More recreational shrimp fishing opportunities open in four Puget Sound marine areas this month


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News release

Contact: Don Velasquez, 425-725-3038
Media contact: Mark Yuasa, 360-902-2262

CORRECTION: The opening date for Marine Area 7 South for harvest of all shrimp species is June 13-15 only.

OLYMPIA – More recreational shrimp fishing opportunities will occur in four Puget Sound marine areas, in addition to other scheduled openers, the Washington Department of Fish and Wildlife (WDFW) announced today.

“Poor weather in May reduced participation during the first few fishery openings,” said Aaron Dufault, WDFW Puget Sound shellfish manager. “We know people were holding out for the later dates to enjoy more favorable weather, and we are pleased to be able to offer some additional harvest opportunity.”

Following review of the recreational shrimping catch and effort data in Puget Sound to date, WDFW shellfish managers determined that enough of the quota remains in four marine areas to offer additional harvest opportunities:

Other areas open for recreational shrimping include:

The daily limit is 80 spot shrimp with a total daily weight limit of 10 pounds (whole shrimp) all species combined. If retaining non-spot shrimp, all shrimp heads (spot and non-spot) must be retained in the field until anglers are ashore and finished fishing for the day. Daylight hours only indicates that pots can be set and retrieved from one hour before official sunrise to one hour after official sunset. All traps must be removed from the water during periods when fishing is closed.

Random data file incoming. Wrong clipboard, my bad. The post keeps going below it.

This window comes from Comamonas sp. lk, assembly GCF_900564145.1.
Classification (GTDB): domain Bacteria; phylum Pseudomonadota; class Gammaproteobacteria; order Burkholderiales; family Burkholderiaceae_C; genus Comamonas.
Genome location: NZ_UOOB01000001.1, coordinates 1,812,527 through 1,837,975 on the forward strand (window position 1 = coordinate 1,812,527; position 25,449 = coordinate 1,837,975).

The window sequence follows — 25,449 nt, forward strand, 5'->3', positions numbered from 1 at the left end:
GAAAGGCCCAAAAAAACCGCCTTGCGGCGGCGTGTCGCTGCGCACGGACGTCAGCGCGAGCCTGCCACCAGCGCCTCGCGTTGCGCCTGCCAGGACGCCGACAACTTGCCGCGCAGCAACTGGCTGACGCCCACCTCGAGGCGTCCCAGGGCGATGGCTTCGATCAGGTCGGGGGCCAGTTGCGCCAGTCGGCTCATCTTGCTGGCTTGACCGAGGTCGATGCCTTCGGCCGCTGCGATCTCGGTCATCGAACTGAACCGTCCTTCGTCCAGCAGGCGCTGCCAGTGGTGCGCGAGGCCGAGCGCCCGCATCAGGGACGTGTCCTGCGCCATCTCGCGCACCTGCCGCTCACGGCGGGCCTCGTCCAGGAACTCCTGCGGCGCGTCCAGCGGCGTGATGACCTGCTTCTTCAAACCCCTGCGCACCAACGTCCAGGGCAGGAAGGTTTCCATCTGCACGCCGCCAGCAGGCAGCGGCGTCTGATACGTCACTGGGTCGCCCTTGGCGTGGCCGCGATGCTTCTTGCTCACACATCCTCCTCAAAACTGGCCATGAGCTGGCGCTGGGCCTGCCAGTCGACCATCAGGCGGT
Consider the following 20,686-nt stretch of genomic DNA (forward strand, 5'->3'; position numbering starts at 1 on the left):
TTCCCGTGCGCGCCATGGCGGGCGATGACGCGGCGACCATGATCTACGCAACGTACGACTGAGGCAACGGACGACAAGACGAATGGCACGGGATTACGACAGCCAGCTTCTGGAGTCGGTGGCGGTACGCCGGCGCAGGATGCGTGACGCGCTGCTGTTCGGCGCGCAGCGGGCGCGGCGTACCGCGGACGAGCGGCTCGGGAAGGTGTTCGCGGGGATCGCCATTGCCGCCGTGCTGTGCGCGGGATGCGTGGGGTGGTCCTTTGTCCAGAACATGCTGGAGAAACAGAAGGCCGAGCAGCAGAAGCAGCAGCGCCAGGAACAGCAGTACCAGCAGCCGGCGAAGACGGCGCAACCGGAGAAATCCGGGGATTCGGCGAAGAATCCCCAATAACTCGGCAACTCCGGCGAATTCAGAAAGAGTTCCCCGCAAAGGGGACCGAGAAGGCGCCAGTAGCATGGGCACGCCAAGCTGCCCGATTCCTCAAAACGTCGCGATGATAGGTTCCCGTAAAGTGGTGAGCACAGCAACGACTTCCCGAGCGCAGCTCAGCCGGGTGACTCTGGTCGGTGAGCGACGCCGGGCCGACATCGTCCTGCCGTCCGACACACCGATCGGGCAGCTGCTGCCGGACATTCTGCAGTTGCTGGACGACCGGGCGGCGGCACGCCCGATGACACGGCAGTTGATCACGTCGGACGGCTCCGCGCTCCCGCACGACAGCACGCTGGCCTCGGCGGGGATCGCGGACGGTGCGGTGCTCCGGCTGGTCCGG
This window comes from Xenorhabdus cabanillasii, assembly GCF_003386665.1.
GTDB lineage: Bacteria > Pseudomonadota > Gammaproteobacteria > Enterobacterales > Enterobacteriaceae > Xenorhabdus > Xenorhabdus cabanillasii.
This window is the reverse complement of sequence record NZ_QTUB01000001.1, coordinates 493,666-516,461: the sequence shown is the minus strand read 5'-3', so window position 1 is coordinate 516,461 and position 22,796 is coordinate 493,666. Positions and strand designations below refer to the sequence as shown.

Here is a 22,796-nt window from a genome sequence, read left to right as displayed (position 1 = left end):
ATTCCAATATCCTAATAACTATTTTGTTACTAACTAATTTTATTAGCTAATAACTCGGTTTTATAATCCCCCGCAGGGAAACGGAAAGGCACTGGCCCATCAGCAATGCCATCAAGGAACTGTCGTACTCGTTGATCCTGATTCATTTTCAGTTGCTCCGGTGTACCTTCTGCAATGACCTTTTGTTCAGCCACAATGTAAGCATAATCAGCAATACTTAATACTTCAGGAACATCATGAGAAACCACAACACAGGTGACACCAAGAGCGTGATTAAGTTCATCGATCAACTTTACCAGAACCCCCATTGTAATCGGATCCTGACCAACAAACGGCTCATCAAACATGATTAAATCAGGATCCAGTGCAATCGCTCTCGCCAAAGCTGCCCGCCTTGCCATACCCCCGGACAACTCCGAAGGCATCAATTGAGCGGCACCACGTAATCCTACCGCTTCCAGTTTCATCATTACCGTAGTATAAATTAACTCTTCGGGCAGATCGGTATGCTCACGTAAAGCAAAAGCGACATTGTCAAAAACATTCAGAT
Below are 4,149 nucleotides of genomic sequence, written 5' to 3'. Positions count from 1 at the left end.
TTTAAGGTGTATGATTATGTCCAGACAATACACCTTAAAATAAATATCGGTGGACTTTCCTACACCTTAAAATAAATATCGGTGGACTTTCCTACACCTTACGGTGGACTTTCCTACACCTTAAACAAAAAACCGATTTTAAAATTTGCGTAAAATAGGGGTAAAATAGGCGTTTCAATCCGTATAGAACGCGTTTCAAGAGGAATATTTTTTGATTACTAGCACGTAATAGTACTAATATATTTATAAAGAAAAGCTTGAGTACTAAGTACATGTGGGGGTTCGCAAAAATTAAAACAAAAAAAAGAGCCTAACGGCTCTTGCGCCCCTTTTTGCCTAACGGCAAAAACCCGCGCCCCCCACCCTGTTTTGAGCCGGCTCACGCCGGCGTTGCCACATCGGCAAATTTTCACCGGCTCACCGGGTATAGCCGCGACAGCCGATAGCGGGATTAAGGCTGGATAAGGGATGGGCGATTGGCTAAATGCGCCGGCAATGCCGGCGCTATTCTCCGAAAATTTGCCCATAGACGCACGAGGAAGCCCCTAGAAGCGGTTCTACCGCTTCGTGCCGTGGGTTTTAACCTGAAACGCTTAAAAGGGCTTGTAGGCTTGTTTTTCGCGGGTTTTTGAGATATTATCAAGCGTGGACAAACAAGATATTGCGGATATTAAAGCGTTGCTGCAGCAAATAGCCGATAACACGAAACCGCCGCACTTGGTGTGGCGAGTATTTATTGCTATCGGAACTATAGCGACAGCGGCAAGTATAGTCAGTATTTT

More information on recreational shrimp seasons, and a description of the marine areas, is available on WDFW's recreational shrimp fishing section of the website.

A treaty commercial crab fishery may overlap the recreational shrimp opener in Marine Areas 8-1 and 8-2 on June 13. As a result, treaty commercial boats will be working their crab traps and using certain launch facilities. Shrimpers are asked to exercise patience, plan accordingly, and be respectful of the treaty fishery. Typically, fishing schedules in spring and summer are structured to avoid concurrent fisheries, but they do occasionally occur. Even though shrimp fishing primarily targets deeper water than crab fishing, expect some potential for overlap of gear.

Shrimp fishers are reminded to follow Be Whale Wise regulations and guidelines to help protect endangered Southern Resident killer whales (SRKW). Avoid approaching SRKW, and at minimum stay the required distance away (reference the Be Whale Wise website for more information). For details, visit

The Washington Department of Fish and Wildlife works to preserve, protect, and perpetuate fish, wildlife and ecosystems while providing sustainable fish and wildlife recreational and commercial opportunities.

Request this information in an alternative format or language at, 833-885-1012, TTY (711), or